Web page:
A wagon, owned by Jesse and Nancy Farris-Thee, has served as a sign along Highway 160 for around 30 years. It is now one of a number of signs throughout the region carrying support for the Ukrainian people. (Photo by Kaitlyn McConnell)

ASH GROVE – The small, old-fashioned black wagon’s wheels aren’t rolling down any road, but it carries a message of support of the Ukrainian people to all who drive by.

A sign showing the word “Ukraine” above a sunflower — the country’s national flower — was painted by artist Nancy Farris-Thee. It was placed on the wagon near Ash Grove just a day ago, the newest in a number of signs of support for the Ukrainian people dotting the Ozarks.

On my way down the road, it caught my eye.

It wasn’t the first time. One set of my grandparents long-lived in Greenfield, and as a child I used the wagon as a landmark on the journey along Highway 160. Even more than three decades later, I still often look and smile as I travel past.

And while I recall seeing other messages over the years, I didn’t remember there being any tied to humanitarian or political causes.

Artist Nancy Farris-Thee confirms that is the case: Never before has the wagon carried such sentiments. Her husband, Jesse, built the wagon, and the couple placed it at the edge of their property around 30 years ago. Ever since it’s been used to advertise various causes they care about.

Nancy Farris-Thee, a historical costume designer and artist, is shown in 2018. (Photo by Kaitlyn McConnell)

“Initially, the sign on there was permanent — it was painted right on the wagon and was for historic Ash Grove,” says Nancy. “Then we had a whole scene painted with a rifleman, and it was a typically old-timey looking sign board for Nathan Boone Historic Site. Then it became really a sign board for the American Legion because we were very active then.

“We’ve always tried to make it useful. And when nothing in particular was going on, we would just take everything off and it would still say ‘Historic Ash Grove ahead.’”

Recently, they spent time discussing what to do next.

“We were trying to think of something that was really eye-catching and Americana,” she says. But given world events, their plans evolved.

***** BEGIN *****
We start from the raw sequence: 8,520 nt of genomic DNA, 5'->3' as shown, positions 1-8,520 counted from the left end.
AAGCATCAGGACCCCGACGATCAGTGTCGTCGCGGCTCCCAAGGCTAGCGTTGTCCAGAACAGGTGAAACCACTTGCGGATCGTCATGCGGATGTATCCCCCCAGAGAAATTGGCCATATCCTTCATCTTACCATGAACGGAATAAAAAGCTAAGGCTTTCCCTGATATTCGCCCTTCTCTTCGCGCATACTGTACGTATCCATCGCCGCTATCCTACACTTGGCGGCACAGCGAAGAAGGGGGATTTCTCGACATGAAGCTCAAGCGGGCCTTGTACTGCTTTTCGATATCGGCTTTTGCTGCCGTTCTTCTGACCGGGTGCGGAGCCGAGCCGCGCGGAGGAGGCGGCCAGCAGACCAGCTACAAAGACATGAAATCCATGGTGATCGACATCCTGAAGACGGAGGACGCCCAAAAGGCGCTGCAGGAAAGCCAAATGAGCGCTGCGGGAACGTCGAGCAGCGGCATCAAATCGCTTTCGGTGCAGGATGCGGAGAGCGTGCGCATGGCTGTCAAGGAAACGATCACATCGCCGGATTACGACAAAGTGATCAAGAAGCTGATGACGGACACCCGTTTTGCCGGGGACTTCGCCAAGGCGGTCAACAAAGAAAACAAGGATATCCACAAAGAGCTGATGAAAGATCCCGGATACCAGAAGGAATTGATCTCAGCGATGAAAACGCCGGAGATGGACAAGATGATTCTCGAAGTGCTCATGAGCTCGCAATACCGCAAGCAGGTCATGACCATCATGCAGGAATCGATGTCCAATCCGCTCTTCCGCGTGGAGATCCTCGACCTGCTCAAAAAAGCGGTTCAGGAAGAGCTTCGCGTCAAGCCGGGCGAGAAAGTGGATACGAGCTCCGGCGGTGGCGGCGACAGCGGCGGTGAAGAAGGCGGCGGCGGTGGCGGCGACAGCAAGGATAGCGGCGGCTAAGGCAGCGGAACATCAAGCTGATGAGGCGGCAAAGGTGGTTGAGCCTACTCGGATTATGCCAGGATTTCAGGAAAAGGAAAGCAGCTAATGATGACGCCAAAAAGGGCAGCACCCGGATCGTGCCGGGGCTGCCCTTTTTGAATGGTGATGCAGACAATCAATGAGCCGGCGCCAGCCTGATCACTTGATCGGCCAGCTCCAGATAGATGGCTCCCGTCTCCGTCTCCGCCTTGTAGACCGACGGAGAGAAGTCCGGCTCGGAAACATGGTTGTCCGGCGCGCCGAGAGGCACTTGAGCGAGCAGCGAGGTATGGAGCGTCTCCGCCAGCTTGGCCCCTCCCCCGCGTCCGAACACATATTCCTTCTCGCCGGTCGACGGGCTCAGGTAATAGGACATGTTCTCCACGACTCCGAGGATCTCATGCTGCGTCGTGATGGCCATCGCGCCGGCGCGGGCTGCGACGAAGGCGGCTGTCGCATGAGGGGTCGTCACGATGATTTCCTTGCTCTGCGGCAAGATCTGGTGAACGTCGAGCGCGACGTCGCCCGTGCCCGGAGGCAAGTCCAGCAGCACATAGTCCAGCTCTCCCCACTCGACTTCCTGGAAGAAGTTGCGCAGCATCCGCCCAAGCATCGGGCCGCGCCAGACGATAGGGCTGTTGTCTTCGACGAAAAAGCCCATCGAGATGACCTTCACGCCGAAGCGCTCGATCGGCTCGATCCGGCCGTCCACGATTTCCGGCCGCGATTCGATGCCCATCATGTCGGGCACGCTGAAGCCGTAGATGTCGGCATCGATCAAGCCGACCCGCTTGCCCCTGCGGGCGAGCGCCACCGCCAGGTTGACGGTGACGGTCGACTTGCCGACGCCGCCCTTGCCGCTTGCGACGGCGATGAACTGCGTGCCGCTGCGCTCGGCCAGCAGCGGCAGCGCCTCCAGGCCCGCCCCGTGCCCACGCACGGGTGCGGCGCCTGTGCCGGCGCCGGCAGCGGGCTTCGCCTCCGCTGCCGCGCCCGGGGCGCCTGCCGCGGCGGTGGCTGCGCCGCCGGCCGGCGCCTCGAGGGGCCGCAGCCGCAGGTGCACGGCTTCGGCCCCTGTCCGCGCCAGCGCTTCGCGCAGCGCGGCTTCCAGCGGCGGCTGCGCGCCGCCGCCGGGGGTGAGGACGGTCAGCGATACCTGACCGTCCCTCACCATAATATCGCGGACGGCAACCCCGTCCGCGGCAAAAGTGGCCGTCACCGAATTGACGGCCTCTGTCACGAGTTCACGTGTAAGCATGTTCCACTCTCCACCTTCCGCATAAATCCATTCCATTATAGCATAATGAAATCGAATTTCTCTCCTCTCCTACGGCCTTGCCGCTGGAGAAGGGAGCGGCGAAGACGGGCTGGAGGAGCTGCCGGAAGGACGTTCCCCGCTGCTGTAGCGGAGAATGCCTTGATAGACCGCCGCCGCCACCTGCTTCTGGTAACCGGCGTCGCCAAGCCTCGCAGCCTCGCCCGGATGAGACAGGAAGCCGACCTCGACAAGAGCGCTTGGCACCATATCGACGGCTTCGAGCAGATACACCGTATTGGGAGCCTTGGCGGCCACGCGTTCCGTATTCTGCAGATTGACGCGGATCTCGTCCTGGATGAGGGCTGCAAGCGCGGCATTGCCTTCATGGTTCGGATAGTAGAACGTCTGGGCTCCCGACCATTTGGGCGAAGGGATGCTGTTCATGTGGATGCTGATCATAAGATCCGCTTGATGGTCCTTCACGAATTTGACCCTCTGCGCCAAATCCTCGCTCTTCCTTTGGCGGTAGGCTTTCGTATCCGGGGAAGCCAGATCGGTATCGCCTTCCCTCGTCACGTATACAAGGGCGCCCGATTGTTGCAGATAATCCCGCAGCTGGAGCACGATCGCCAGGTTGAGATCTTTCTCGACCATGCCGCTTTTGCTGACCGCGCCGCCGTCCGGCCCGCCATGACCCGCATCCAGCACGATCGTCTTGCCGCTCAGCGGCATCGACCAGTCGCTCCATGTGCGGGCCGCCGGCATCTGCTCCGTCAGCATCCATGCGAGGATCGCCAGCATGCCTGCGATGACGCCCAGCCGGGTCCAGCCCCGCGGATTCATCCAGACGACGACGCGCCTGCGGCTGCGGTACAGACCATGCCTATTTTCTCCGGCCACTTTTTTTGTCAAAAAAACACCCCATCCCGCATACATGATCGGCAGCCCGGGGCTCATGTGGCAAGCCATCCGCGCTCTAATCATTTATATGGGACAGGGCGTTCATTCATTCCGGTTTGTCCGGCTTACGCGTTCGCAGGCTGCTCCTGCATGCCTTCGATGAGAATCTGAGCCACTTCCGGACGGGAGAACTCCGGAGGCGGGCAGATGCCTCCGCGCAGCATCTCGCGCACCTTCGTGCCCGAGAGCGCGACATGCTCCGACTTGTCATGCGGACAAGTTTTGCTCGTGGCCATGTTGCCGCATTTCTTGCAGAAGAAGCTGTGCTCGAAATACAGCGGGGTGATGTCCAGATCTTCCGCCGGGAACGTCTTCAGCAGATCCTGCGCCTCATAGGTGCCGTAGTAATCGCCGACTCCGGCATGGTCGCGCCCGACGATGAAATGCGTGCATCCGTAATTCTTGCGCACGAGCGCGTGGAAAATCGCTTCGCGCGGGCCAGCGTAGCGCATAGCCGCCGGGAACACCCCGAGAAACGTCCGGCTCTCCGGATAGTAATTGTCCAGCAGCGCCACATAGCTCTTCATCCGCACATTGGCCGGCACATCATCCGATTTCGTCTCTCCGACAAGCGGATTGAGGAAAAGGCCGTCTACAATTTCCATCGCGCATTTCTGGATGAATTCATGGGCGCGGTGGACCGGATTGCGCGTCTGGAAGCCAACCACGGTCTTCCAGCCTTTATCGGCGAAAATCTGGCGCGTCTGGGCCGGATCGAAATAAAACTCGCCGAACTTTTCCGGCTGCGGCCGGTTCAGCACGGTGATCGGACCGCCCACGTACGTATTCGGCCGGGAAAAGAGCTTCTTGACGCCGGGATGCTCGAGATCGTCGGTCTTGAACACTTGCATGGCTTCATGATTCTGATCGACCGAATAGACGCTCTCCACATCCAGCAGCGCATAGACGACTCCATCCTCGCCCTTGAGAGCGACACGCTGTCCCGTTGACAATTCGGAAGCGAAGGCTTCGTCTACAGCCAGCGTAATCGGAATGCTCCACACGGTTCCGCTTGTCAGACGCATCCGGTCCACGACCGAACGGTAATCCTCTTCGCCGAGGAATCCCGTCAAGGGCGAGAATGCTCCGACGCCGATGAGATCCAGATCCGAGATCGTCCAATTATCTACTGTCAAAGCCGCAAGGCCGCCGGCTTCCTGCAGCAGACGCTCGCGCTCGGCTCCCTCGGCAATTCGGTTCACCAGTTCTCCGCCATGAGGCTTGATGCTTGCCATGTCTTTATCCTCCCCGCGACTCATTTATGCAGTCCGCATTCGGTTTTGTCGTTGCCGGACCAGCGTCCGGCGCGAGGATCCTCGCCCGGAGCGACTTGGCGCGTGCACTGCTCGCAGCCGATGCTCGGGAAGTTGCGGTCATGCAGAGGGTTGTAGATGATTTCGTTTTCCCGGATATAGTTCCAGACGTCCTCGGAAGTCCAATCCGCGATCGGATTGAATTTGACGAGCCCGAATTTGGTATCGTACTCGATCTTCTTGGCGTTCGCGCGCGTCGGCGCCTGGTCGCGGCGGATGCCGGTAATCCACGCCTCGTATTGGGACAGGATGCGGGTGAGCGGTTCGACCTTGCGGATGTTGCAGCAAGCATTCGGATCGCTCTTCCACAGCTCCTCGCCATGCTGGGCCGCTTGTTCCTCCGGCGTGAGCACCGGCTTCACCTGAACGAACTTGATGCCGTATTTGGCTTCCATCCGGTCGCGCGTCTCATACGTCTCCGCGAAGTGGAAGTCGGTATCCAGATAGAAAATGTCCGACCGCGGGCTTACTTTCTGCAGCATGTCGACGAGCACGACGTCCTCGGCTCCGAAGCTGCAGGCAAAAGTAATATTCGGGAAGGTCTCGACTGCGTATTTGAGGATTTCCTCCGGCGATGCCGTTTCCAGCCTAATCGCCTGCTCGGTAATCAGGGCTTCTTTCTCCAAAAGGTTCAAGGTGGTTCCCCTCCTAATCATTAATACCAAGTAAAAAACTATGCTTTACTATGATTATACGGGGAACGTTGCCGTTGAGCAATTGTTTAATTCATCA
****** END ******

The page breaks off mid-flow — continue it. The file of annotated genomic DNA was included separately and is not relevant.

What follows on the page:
“And then we just really wanted to do something for Ukraine,” says Nancy. “It’s a very small voice but maybe enough voices will help.”

Nancy is the painter of the sign, a demonstration of just one of her multiple artistic endeavors. A primary outlet is as a pattern designer for Butterick, and for which Ozarks Alive profiled her in 2018. Her historical costume designs range from centuries past to the Civil War and even into the first half of the 20th century.

That love of creation also translates to painting.

“I like to paint outside and I like to paint sceneries,” she says. “One summer, we would travel to various old mills, and I have a small collection of the mills that we traveled to. That was really fun. I like scenery, nature, and it’s just a fun outlet.”

Her work on the wagon has resulted in the display of two national flowers on its form. In addition to the sunflower shown in support of Ukraine, the back panel of the wagon shows a flower in honor of her husband, who is of Scottish descent — and one it’s safe to say many around here do not like.

“It’s the thistle,” she says, noting the side-eyed, prickly Ozarks plant is Scotland’s national flower. “It’s kind of a stylized picture of a thistle. But we’ve had people say, ‘That’s a thistle isn’t it?’ We have a very good friend that lives in the area and he’s been a farmer all of his life. He said, ‘You know, farmers are not going to like that.’ So one day my husband went up there to do some work, and we found an old sprayer. It’s just an old worn-out sprayer, but we knew exactly who put that there.”

With the panels noting one flower Ozarkers would like to stay away, and another that grows hope, so does the latter in Nancy’s heart.

“I don’t have any plans at all to rotate the sign,” says Nancy. “We will just wait and see and pray that they become a safe country again.

“It’s a small, small thing to do — but you know, it’s on our minds every day.”

Kaitlyn McConnell

Kaitlyn McConnell is the founder of Ozarks Alive, a cultural preservation project through which she has documented the region’s people, places and defining features since 2015. McConnell regularly shares her stories with readers of the Springfield Daily Citizen. Contact her at: kaitlyn@ozarksalive.com More by Kaitlyn McConnell